Mrs. Collins swore that Leachman had complained, after his fight with the Burpee boys, of having been clubbed on the head, and kicked in the back and abdomen. Louis and George Burpee were put on the stand in rebuttal. Louis Burpee was sworn and said that Jacob Gross, who was working for Mrs. Collins at this time, September, 1903, wrote witness’ wife a letter which fell into Burpee’s hand. Gross named the evening for a meeting with Mrs, Burpee on the road.

Gross and George Leachman drove to the spot, and the Burpee boys ambushed them. The assailants unhitched the horse, and Louis, dragging Gross out of the buggy, beat him quite severely until Gross broke loose and ran away. George Burpee did not strike a blow during the encounter.

Louis then struck Leachman twice, once in the mouth and once over the eye, but the blows had little effect, as Leachman was in the buggy and Louis, being on the ground, could not reach him effectively. Louis swore positively that Leachman was not clubbed or kicked.


Mrs. Hattie Alcott, mother of Mrs. Collins, was a disastrous witness for the defense, although sworn in her daughter’s behalf. She could not remember dates, and her testimony was a mass of contradictions. Mrs. Collins’ testimony on cross-examination, was directly opposite to that given by nearly every one of the prosecution’s witnesses.


The defense and prosecution rested on Tuesday and acting prosecuting attorney W. J. Parker made the opening address to the jury for the prosecution.

He started out carefully, appealing to the jurors to disabuse their minds of all prejudice in performing the sacred duty entrusted to them. He pointed out that there is no sex in crime; that a woman prisoner stands before the bar of justice precisely in the same relation as does a man. She should have no consideration from the jury simply because she is a woman.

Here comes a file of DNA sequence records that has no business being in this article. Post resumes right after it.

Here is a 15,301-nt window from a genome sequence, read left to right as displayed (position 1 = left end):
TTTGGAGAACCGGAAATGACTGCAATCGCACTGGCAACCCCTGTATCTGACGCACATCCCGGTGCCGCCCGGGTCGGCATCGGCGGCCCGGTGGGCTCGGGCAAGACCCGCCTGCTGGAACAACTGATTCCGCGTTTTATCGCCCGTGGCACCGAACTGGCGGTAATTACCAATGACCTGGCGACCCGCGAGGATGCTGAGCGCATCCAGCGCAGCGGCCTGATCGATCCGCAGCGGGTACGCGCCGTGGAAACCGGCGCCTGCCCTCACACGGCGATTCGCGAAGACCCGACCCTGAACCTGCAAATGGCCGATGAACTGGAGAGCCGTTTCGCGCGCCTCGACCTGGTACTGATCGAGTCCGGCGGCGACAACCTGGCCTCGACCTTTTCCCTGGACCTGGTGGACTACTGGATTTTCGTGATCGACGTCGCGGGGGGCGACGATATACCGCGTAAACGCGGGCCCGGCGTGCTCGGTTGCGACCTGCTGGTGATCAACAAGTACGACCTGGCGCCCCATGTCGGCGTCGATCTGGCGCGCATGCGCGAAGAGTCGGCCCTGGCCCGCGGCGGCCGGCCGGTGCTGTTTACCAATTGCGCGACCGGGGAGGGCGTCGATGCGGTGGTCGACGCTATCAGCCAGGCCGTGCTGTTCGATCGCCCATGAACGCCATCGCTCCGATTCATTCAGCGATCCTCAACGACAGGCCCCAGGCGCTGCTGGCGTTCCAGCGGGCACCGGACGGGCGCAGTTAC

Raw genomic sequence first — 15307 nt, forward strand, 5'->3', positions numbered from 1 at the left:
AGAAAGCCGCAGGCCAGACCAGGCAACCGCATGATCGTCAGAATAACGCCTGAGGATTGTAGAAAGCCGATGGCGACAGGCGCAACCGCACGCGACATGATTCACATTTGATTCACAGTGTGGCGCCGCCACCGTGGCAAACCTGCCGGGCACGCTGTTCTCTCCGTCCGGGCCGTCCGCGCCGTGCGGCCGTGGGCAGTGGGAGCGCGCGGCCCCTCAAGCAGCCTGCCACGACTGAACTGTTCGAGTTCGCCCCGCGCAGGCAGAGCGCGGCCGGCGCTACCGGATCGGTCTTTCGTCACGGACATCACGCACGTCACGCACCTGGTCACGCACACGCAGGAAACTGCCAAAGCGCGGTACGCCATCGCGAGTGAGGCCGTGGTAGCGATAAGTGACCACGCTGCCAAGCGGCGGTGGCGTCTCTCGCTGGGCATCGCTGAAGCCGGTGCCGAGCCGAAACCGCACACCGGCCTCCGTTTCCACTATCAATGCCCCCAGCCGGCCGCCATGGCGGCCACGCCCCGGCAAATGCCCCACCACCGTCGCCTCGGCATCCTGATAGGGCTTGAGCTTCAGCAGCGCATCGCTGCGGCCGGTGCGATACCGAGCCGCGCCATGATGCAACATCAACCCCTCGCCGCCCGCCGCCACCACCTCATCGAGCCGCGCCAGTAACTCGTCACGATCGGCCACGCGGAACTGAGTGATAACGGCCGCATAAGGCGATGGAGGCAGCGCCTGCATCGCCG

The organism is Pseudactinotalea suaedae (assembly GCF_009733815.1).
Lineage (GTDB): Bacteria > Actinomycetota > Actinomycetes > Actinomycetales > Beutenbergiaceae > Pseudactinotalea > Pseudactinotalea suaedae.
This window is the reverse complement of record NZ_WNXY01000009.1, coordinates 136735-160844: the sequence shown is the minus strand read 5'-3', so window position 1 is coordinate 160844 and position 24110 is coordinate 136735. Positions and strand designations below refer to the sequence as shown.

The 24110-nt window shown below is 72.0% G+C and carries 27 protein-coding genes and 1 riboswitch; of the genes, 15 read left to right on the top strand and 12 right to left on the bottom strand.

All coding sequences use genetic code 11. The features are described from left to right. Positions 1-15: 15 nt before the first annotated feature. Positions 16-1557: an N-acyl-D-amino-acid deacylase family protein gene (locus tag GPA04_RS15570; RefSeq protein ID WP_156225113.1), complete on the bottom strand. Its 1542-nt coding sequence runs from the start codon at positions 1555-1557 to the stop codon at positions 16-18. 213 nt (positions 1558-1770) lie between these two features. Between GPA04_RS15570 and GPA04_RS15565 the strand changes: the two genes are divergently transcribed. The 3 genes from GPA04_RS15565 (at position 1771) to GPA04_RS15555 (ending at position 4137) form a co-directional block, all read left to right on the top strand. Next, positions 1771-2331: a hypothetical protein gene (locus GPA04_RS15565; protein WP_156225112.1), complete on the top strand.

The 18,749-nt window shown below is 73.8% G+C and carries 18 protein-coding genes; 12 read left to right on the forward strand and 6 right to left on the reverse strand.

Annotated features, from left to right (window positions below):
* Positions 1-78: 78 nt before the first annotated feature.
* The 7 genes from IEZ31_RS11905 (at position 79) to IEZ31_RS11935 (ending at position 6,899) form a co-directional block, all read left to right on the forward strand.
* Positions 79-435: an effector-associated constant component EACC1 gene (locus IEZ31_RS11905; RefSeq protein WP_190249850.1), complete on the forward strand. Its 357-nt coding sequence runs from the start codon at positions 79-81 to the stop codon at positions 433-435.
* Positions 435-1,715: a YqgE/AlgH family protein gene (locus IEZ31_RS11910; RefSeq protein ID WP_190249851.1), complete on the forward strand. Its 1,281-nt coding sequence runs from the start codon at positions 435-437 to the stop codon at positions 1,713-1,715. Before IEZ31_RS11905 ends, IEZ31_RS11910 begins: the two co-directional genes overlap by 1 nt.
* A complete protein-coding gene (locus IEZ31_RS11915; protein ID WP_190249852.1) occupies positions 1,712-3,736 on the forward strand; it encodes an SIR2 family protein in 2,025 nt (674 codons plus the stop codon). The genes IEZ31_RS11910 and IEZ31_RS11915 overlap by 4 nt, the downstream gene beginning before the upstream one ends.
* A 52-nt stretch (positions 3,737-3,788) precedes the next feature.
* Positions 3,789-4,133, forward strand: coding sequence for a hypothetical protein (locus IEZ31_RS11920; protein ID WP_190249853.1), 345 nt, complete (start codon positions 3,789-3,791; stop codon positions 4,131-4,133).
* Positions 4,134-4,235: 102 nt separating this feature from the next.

He used fifty minutes of the four and one-halt hours allotted to his side, and Attorney McCurdy then started his address.


Attorney John T. McCurdy, for the defense, began his closing address by apologizing for his hasty speeches while angered several times during the trial. He declared that subnitrate of bismuth has beep known to contain arsenic, and pointed out that sixty grains of bismuth had been administered by Dr. Shoemaker during Leachman’s last illness. He wanted to know of the defense why this bismuth had not been analyzed for arsenic by Dr Gomberg, and gave as his opinion that it had been, but as arsenic was found, no report was brought in.

One form of arsenic test is by the use of glass tubes, and although the tests at the U. of M. resulted in discolored tubes, showing the presence of arsenic in Leachman’s digestive organs, Mr. McCurdy declared that this was not conclusive, as mistakes were frequently made in analysis.


“Their whole cease is only a theory,” said McCurdy, “but I would rather have the conclusion of a level-headed man upon this case than all the fine theories advanced. “I do not believe that upon this theory you will send a woman to a living hell.”

He then took up the question of motives and declared that Mrs. Collins did not owe Leachman money for work. He explained the absence of receipts for all the Leachman payments by saying that Mrs. Collins was illiterate as she had not gone to school after her eleventh year, being compelled to drudge among strangers for her living. McCurdy was so wrought up by the danger which he saw of a woman whom he declared to be innocent being sent to prison that he wept, ending his speech sobbing. Mrs. Collins and the roomful of woman also wept.

Prosecutor Chapman, when he arose nullified the pathos by remarking dryly: “I am here to answer the statements made by my brother, I shall not under take to answer the “boohoo, as I have left my onion at home.” Roars of laughter followed this statement.